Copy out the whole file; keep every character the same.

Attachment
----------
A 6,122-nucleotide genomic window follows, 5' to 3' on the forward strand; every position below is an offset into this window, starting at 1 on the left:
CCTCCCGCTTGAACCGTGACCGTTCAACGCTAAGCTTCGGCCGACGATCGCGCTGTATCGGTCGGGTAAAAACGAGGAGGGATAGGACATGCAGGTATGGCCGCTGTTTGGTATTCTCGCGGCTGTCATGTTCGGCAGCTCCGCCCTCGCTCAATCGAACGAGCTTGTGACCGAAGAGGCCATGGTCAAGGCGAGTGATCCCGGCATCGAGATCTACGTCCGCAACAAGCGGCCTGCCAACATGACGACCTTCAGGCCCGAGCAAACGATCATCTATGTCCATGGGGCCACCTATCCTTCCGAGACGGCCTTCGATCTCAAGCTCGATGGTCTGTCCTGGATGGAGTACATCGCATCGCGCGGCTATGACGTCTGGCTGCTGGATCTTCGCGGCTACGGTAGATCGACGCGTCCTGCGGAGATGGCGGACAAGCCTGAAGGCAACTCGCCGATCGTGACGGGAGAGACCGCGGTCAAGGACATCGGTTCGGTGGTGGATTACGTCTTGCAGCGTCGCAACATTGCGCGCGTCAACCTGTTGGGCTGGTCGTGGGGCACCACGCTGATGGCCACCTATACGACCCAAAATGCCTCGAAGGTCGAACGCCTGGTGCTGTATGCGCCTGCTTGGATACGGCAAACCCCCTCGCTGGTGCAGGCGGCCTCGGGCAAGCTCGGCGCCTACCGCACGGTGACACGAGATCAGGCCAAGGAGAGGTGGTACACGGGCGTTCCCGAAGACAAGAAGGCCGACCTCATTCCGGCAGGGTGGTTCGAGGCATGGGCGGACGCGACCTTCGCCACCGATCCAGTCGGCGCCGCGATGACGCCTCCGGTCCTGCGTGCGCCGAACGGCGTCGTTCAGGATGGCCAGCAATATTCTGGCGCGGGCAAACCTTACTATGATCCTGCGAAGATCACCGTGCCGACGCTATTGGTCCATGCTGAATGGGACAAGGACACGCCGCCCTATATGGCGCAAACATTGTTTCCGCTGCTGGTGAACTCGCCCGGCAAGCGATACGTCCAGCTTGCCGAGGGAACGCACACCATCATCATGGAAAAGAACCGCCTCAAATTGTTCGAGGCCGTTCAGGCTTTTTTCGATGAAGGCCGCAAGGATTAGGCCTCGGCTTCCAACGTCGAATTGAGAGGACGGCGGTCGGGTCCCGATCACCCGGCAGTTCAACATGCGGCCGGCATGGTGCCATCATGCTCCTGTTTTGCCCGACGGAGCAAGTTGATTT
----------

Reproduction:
A 6,122-nucleotide genomic window follows, 5' to 3' on the forward strand; every position below is an offset into this window, starting at 1 on the left:
CCTCCCGCTTGAACCGTGACCGTTCAACGCTAAGCTTCGGCCGACGATCGCGCTGTATCGGTCGGGTAAAAACGAGGAGGGATAGGACATGCAGGTATGGCCGCTGTTTGGTATTCTCGCGGCTGTCATGTTCGGCAGCTCCGCCCTCGCTCAATCGAACGAGCTTGTGACCGAAGAGGCCATGGTCAAGGCGAGTGATCCCGGCATCGAGATCTACGTCCGCAACAAGCGGCCTGCCAACATGACGACCTTCAGGCCCGAGCAAACGATCATCTATGTCCATGGGGCCACCTATCCTTCCGAGACGGCCTTCGATCTCAAGCTCGATGGTCTGTCCTGGATGGAGTACATCGCATCGCGCGGCTATGACGTCTGGCTGCTGGATCTTCGCGGCTACGGTAGATCGACGCGTCCTGCGGAGATGGCGGACAAGCCTGAAGGCAACTCGCCGATCGTGACGGGAGAGACCGCGGTCAAGGACATCGGTTCGGTGGTGGATTACGTCTTGCAGCGTCGCAACATTGCGCGCGTCAACCTGTTGGGCTGGTCGTGGGGCACCACGCTGATGGCCACCTATACGACCCAAAATGCCTCGAAGGTCGAACGCCTGGTGCTGTATGCGCCTGCTTGGATACGGCAAACCCCCTCGCTGGTGCAGGCGGCCTCGGGCAAGCTCGGCGCCTACCGCACGGTGACACGAGATCAGGCCAAGGAGAGGTGGTACACGGGCGTTCCCGAAGACAAGAAGGCCGACCTCATTCCGGCAGGGTGGTTCGAGGCATGGGCGGACGCGACCTTCGCCACCGATCCAGTCGGCGCCGCGATGACGCCTCCGGTCCTGCGTGCGCCGAACGGCGTCGTTCAGGATGGCCAGCAATATTCTGGCGCGGGCAAACCTTACTATGATCCTGCGAAGATCACCGTGCCGACGCTATTGGTCCATGCTGAATGGGACAAGGACACGCCGCCCTATATGGCGCAAACATTGTTTCCGCTGCTGGTGAACTCGCCCGGCAAGCGATACGTCCAGCTTGCCGAGGGAACGCACACCATCATCATGGAAAAGAACCGCCTCAAATTGTTCGAGGCCGTTCAGGCTTTTTTCGATGAAGGCCGCAAGGATTAGGCCTCGGCTTCCAACGTCGAATTGAGAGGACGGCGGTCGGGTCCCGATCACCCGGCAGTTCAACATGCGGCCGGCATGGTGCCATCATGCTCCTGTTTTGCCCGACGGAGCAAGTTGATTT